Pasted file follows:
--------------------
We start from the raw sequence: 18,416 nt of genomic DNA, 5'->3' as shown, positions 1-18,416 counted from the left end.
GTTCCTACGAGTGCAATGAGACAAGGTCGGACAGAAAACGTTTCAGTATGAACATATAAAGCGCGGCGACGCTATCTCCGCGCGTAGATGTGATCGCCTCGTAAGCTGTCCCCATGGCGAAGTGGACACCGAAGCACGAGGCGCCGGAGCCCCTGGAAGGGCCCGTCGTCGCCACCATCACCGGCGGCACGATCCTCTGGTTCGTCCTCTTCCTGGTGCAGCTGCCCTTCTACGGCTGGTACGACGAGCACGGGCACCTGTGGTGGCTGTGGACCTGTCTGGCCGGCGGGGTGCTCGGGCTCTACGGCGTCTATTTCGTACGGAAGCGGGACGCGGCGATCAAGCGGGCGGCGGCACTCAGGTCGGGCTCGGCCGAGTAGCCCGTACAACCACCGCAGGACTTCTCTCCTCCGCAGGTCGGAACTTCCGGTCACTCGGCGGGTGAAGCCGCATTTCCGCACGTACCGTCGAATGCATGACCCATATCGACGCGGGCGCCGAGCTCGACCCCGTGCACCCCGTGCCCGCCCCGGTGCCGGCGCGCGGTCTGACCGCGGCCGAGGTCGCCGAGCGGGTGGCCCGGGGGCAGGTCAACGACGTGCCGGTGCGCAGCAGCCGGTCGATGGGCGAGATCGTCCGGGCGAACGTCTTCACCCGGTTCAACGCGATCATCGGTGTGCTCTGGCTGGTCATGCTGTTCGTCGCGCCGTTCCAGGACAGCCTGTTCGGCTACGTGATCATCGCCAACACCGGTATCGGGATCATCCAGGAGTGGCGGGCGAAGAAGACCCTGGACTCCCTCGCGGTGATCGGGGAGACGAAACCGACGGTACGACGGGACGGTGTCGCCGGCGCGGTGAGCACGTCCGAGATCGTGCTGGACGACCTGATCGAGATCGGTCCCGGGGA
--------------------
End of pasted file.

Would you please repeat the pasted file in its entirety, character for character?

We start from the raw sequence: 18,416 nt of genomic DNA, 5'->3' as shown, positions 1-18,416 counted from the left end.
GTTCCTACGAGTGCAATGAGACAAGGTCGGACAGAAAACGTTTCAGTATGAACATATAAAGCGCGGCGACGCTATCTCCGCGCGTAGATGTGATCGCCTCGTAAGCTGTCCCCATGGCGAAGTGGACACCGAAGCACGAGGCGCCGGAGCCCCTGGAAGGGCCCGTCGTCGCCACCATCACCGGCGGCACGATCCTCTGGTTCGTCCTCTTCCTGGTGCAGCTGCCCTTCTACGGCTGGTACGACGAGCACGGGCACCTGTGGTGGCTGTGGACCTGTCTGGCCGGCGGGGTGCTCGGGCTCTACGGCGTCTATTTCGTACGGAAGCGGGACGCGGCGATCAAGCGGGCGGCGGCACTCAGGTCGGGCTCGGCCGAGTAGCCCGTACAACCACCGCAGGACTTCTCTCCTCCGCAGGTCGGAACTTCCGGTCACTCGGCGGGTGAAGCCGCATTTCCGCACGTACCGTCGAATGCATGACCCATATCGACGCGGGCGCCGAGCTCGACCCCGTGCACCCCGTGCCCGCCCCGGTGCCGGCGCGCGGTCTGACCGCGGCCGAGGTCGCCGAGCGGGTGGCCCGGGGGCAGGTCAACGACGTGCCGGTGCGCAGCAGCCGGTCGATGGGCGAGATCGTCCGGGCGAACGTCTTCACCCGGTTCAACGCGATCATCGGTGTGCTCTGGCTGGTCATGCTGTTCGTCGCGCCGTTCCAGGACAGCCTGTTCGGCTACGTGATCATCGCCAACACCGGTATCGGGATCATCCAGGAGTGGCGGGCGAAGAAGACCCTGGACTCCCTCGCGGTGATCGGGGAGACGAAACCGACGGTACGACGGGACGGTGTCGCCGGCGCGGTGAGCACGTCCGAGATCGTGCTGGACGACCTGATCGAGATCGGTCCCGGGGA